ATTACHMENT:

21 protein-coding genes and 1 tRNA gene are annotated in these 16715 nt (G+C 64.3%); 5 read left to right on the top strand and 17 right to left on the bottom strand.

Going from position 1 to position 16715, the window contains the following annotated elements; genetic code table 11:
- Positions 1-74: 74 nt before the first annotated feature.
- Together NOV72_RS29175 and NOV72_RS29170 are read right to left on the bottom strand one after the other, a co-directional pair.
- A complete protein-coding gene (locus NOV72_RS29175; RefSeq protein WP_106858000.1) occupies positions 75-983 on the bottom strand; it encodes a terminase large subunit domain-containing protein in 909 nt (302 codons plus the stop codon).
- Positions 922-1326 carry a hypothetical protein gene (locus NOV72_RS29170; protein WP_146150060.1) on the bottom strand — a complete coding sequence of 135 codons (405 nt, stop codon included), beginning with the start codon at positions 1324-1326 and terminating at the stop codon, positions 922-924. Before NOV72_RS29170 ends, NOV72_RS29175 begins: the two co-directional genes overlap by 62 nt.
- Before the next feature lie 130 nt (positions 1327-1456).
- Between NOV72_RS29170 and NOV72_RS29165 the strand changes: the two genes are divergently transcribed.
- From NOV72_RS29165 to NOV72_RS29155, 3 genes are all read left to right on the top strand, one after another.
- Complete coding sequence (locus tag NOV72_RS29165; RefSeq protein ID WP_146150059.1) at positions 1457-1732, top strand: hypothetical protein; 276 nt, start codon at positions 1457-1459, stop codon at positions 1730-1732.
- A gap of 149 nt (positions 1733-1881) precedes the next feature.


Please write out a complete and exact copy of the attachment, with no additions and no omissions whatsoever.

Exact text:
21 protein-coding genes and 1 tRNA gene are annotated in these 16715 nt (G+C 64.3%); 5 read left to right on the top strand and 17 right to left on the bottom strand.

Going from position 1 to position 16715, the window contains the following annotated elements; genetic code table 11:
- Positions 1-74: 74 nt before the first annotated feature.
- Together NOV72_RS29175 and NOV72_RS29170 are read right to left on the bottom strand one after the other, a co-directional pair.
- A complete protein-coding gene (locus NOV72_RS29175; RefSeq protein WP_106858000.1) occupies positions 75-983 on the bottom strand; it encodes a terminase large subunit domain-containing protein in 909 nt (302 codons plus the stop codon).
- Positions 922-1326 carry a hypothetical protein gene (locus NOV72_RS29170; protein WP_146150060.1) on the bottom strand — a complete coding sequence of 135 codons (405 nt, stop codon included), beginning with the start codon at positions 1324-1326 and terminating at the stop codon, positions 922-924. Before NOV72_RS29170 ends, NOV72_RS29175 begins: the two co-directional genes overlap by 62 nt.
- Before the next feature lie 130 nt (positions 1327-1456).
- Between NOV72_RS29170 and NOV72_RS29165 the strand changes: the two genes are divergently transcribed.
- From NOV72_RS29165 to NOV72_RS29155, 3 genes are all read left to right on the top strand, one after another.
- Complete coding sequence (locus tag NOV72_RS29165; RefSeq protein ID WP_146150059.1) at positions 1457-1732, top strand: hypothetical protein; 276 nt, start codon at positions 1457-1459, stop codon at positions 1730-1732.
- A gap of 149 nt (positions 1733-1881) precedes the next feature.